When the questions about Iraq's missing weapons of mass destruction are finally asked, there is another group of people, besides government ministers and intelligence officers, who have a case to answer. We journalists failed to ask pertinent questions that could at least have cast doubt on the information the Government supplied. Where we did ask, we often failed to point out the inadequacy or non-existence of the answers. How could so congenitally sceptical a breed allow this to happen?
It is hard now to think back to September 2002 and January 2003 when the Government issued its two dossiers on Iraq's weapons. The first, which contained the so-called 45-minute warning, was presented by the Foreign Office less as an argument for war than an argument for returning to the United Nations and increasing the pressure on Saddam Hussein to allow new inspections. The climate in which both dossiers appeared was one of fear that Iraq possessed WMD and confidence that they could be found (even activated) the very next day. To hazard that these weapons might not exist was to invite ridicule.
For sceptics, there was the additional difficulty of proving a negative twice over. A large part of the belief that Iraq possessed WMD rested on information provided to the UN by the US, Britain and others after the 1991 Gulf War about the quantities of lethal material they had sold to Iraq. This information was matched against Iraq's declarations of what remained and against the stockpiles found by UN inspectors. Iraq was required to account for the rest, and when it could not, it was presumed guilty of concealment. Proving, first, that the principle of calculation was suspect and, second, that Iraq had no weapons was even more difficult for reporters than it was for the UN inspectors.
There was evidence to support the view that Iraq had no lethal weapons. A partial transcript of the UN interrogation of Saddam's brother in law, Lt-Gen Hussein Kamel, who defected in 1995, was leaked to Newsweek magazine early last year. Kamel said that Iraq had destroyed all the chemical and biological weapons material that remained in Iraq after the Gulf War. The attention this revelation received, however, was fleeting. Kamel, killed after he was lured back to Iraq, was not regarded as a credible source and, just a few weeks before the war, the US and British governments had no interest in promoting this version. The story produced scarcely a ripple elsewhere in the media.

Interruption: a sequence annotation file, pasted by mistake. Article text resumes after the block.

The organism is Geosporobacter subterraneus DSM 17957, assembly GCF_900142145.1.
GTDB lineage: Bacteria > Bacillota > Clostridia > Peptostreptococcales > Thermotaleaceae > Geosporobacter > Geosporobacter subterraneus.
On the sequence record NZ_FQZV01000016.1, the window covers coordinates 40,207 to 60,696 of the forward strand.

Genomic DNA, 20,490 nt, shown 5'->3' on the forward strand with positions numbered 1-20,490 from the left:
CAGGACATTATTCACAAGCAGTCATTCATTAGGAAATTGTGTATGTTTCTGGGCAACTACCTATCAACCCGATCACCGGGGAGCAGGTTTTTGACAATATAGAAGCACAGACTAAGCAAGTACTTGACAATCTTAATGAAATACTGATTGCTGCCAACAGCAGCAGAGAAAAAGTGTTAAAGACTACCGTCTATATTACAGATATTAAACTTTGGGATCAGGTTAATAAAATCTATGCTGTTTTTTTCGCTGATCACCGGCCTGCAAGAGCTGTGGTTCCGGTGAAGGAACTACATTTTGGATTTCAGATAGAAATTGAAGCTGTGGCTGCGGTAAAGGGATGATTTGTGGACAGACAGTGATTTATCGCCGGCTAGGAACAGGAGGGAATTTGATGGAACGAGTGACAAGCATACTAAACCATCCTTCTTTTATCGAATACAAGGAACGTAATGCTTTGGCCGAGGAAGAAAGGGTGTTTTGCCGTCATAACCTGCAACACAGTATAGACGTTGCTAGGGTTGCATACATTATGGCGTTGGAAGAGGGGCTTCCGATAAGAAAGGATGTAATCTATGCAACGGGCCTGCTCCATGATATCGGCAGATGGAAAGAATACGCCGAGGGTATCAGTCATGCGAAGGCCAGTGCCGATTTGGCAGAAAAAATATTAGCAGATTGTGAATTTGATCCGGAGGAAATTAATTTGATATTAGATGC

The most vocal US sceptic about Iraq's weapons, the former UN weapons inspector, Scott Ritter, was less easy to silence. Instead, his motives and character were systematically discredited to the point where few reporters were prepared to cite him as a credible source. It could be said that something similar happened to the late British weapons expert, Dr David Kelly, when he started to stray outside his area of authorised comments.
Our reliance, as reporters, on such named and unnamed sources as Scott Ritter and David Kelly underlines another reality of the reporting before, during and after the Iraq war. Very few of us have anything like the specialist expertise needed to assess the technical information we were given. At the same time, most of the specialists in this field work for governments. The dearth of experts qualified, authorised and prepared to talk to journalists is illustrated by the fact that almost all the BBC and newspaper reporters who consulted anyone about the scientific aspects of Iraq's weapons capability consulted David Kelly. Until Dr Kelly strayed from his brief, this gave the Government almost complete control of the technical information they released.
We now know there were questions that, even as amateurs, we could and should have asked. First, those weapons that could be deployed "within 45 minutes" - were they the same weapons that could reach Cyprus or Iraq's neighbours? (Answer: no.) How long does the chemical and biological material referred to in the dossiers remain useable? (Most of it was well past its deploy-by date as early as the mid-Nineties.) Third, what does x litres of anthrax or y tonnes of chemical weapons actually look like? As the war approached, we were left with the impression that Iraq was overflowing with the stuff. As hope of finding the banned material faded, however, the Foreign Secretary told us that the anthrax the inspectors were looking for would occupy just one-third of a petrol tanker!
There is one question, however, that we did pose, week in, week out, without receiving any clear or consistent reply. What, exactly, was the technical definition of weapons of mass destruction that the Government was using? In the independent inquiry to which the Government must surely commit itself, this is the first question that must be asked, and "it depends" will not be an acceptable answer.Reuse content